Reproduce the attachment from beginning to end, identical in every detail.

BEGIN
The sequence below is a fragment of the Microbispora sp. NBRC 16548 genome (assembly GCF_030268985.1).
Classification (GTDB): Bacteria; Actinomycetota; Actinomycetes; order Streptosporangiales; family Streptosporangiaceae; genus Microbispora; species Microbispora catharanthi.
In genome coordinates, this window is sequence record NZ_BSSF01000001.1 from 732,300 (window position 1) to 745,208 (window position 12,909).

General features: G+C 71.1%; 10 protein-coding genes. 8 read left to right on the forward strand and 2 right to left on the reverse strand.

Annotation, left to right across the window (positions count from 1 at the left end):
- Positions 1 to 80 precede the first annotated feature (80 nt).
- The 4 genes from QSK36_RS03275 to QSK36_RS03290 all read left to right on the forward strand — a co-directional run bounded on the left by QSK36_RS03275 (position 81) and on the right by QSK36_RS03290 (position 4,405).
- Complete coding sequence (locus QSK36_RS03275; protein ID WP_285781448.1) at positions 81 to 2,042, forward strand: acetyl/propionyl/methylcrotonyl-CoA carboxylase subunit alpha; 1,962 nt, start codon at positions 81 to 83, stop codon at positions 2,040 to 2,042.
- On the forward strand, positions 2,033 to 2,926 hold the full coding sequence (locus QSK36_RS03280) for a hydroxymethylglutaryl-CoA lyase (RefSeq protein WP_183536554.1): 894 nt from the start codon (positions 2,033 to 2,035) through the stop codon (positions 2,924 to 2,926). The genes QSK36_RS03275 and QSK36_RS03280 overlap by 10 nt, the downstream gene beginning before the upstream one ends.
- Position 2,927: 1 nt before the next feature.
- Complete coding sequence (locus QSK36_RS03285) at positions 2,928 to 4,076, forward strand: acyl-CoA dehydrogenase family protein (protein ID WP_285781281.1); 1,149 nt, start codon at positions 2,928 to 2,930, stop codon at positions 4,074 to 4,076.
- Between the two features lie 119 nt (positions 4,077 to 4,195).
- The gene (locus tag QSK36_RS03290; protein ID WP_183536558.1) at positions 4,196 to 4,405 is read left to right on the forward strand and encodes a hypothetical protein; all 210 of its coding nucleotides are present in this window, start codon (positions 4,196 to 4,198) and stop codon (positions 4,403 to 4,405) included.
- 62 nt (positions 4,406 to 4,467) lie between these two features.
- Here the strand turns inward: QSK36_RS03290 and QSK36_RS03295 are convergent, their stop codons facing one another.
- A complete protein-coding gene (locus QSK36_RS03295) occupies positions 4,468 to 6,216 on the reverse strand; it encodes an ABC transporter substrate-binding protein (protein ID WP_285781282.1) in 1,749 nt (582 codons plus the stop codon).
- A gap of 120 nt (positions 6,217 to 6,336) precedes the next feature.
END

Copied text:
The sequence below is a fragment of the Microbispora sp. NBRC 16548 genome (assembly GCF_030268985.1).
Classification (GTDB): Bacteria; Actinomycetota; Actinomycetes; order Streptosporangiales; family Streptosporangiaceae; genus Microbispora; species Microbispora catharanthi.
In genome coordinates, this window is sequence record NZ_BSSF01000001.1 from 732,300 (window position 1) to 745,208 (window position 12,909).

General features: G+C 71.1%; 10 protein-coding genes. 8 read left to right on the forward strand and 2 right to left on the reverse strand.

Annotation, left to right across the window (positions count from 1 at the left end):
- Positions 1 to 80 precede the first annotated feature (80 nt).
- The 4 genes from QSK36_RS03275 to QSK36_RS03290 all read left to right on the forward strand — a co-directional run bounded on the left by QSK36_RS03275 (position 81) and on the right by QSK36_RS03290 (position 4,405).
- Complete coding sequence (locus QSK36_RS03275; protein ID WP_285781448.1) at positions 81 to 2,042, forward strand: acetyl/propionyl/methylcrotonyl-CoA carboxylase subunit alpha; 1,962 nt, start codon at positions 81 to 83, stop codon at positions 2,040 to 2,042.
- On the forward strand, positions 2,033 to 2,926 hold the full coding sequence (locus QSK36_RS03280) for a hydroxymethylglutaryl-CoA lyase (RefSeq protein WP_183536554.1): 894 nt from the start codon (positions 2,033 to 2,035) through the stop codon (positions 2,924 to 2,926). The genes QSK36_RS03275 and QSK36_RS03280 overlap by 10 nt, the downstream gene beginning before the upstream one ends.
- Position 2,927: 1 nt before the next feature.
- Complete coding sequence (locus QSK36_RS03285) at positions 2,928 to 4,076, forward strand: acyl-CoA dehydrogenase family protein (protein ID WP_285781281.1); 1,149 nt, start codon at positions 2,928 to 2,930, stop codon at positions 4,074 to 4,076.
- Between the two features lie 119 nt (positions 4,077 to 4,195).
- The gene (locus tag QSK36_RS03290; protein ID WP_183536558.1) at positions 4,196 to 4,405 is read left to right on the forward strand and encodes a hypothetical protein; all 210 of its coding nucleotides are present in this window, start codon (positions 4,196 to 4,198) and stop codon (positions 4,403 to 4,405) included.
- 62 nt (positions 4,406 to 4,467) lie between these two features.
- Here the strand turns inward: QSK36_RS03290 and QSK36_RS03295 are convergent, their stop codons facing one another.
- A complete protein-coding gene (locus QSK36_RS03295) occupies positions 4,468 to 6,216 on the reverse strand; it encodes an ABC transporter substrate-binding protein (protein ID WP_285781282.1) in 1,749 nt (582 codons plus the stop codon).
- A gap of 120 nt (positions 6,217 to 6,336) precedes the next feature.